Health. Money. Shelter. Clothing. Transportation. Family. Friends. Employment. Education. Abilities.

There’s always something to be deeply thankful for. Something we’re taking for granted.

Our health and closest loved ones seem to be the most obvious victims of our unintentional neglect.

My Blindness to the ‘All The Time’ is Why My Marriage Ended

There are so many perspectives. So many ways to frame and slice the conversation about how love dies. How families break. Including the story of my own divorce.

But underneath all of the specifics is a simple and difficult truth: I didn’t remember to actively love my spouse.

Like, I forgot.

I feel shitty about it, and I’d feel even worse if I didn’t know that pretty much everyone suffers from this in some form or fashion.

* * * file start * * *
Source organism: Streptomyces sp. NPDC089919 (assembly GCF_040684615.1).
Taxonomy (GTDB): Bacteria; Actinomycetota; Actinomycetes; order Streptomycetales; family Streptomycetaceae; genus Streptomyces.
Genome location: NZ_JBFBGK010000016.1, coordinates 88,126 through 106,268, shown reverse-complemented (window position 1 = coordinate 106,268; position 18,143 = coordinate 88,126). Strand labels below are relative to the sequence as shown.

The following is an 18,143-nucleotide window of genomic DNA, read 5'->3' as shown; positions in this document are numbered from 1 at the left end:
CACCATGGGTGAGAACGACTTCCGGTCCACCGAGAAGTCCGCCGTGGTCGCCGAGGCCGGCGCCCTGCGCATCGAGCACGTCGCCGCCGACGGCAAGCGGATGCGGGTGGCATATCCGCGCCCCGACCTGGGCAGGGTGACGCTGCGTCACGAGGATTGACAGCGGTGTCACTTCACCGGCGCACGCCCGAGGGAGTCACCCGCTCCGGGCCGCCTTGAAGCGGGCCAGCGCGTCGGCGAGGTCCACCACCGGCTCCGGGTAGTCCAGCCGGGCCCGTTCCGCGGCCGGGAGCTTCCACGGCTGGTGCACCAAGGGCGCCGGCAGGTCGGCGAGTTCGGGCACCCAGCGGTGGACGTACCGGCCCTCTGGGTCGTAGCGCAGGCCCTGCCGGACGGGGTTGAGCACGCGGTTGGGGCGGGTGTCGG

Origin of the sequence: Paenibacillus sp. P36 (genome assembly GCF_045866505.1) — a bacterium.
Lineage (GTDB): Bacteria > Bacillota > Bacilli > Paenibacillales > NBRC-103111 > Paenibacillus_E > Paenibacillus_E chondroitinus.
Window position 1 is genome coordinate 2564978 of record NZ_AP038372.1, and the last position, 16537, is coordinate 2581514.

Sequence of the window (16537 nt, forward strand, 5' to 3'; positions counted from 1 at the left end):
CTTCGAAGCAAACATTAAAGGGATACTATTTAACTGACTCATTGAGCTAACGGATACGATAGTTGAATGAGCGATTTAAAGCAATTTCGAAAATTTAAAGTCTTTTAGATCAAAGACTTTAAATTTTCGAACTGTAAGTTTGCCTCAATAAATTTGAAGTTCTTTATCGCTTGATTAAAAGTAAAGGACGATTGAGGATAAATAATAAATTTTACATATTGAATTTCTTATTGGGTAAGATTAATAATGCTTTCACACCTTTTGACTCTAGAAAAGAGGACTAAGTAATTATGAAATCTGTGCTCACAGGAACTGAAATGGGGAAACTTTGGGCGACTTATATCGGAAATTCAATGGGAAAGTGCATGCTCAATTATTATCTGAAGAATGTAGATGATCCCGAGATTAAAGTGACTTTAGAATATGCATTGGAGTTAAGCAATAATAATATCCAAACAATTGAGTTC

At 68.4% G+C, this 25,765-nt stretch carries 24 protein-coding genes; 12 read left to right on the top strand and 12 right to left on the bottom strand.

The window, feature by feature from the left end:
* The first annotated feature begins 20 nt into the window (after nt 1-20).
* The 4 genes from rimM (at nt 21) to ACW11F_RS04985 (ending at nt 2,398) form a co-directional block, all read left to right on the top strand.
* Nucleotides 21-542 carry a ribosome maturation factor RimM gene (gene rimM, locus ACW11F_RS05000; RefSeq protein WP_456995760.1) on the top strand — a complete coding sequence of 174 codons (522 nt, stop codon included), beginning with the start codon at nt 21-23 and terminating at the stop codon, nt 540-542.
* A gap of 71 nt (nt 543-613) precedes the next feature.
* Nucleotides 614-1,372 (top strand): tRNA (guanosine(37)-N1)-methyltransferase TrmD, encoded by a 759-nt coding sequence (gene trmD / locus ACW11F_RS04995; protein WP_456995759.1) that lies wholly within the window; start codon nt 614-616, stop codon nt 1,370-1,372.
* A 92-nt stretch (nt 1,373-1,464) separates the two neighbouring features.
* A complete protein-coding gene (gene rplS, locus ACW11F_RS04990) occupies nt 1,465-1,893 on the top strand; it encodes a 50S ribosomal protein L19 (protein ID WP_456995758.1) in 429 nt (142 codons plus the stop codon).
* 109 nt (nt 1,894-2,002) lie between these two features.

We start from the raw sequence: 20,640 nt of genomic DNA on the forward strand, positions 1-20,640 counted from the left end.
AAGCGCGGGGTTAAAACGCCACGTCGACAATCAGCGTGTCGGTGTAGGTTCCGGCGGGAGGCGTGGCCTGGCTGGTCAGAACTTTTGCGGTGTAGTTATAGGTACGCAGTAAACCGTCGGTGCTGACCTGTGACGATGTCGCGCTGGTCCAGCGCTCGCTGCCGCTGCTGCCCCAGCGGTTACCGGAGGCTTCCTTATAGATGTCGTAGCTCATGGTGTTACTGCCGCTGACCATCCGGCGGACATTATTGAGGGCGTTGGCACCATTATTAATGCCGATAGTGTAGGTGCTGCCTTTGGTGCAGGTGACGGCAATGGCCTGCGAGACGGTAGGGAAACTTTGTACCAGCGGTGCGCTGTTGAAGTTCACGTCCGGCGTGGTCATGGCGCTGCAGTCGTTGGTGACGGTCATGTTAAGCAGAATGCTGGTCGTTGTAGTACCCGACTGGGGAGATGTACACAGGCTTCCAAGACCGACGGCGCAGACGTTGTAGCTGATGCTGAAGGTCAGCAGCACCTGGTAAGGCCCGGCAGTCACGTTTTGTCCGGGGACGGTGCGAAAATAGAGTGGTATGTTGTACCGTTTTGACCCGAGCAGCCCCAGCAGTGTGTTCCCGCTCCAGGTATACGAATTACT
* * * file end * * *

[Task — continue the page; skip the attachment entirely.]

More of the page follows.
We grow numb to the things we feel All The Time.

We grow deaf to the things we hear All The Time.

We grow blind to the things we see All The Time.

Combine this psychological phenomenon that all of us encounter with undiagnosed adult ADHD, and boom. You get some hapless asshole who derpy-derps through life unintentionally hurting those he loves.

You know what the worst part might be? I used to be blind to it, legitimately.

Today? Not so much. I write about this stuff every day, so I’m much quicker to recognize when I’m doing it, and better understand how another person might feel about it.

I’m always in the market for a larger Shame bucket to carry around.

How I Remember to Actively Love My Son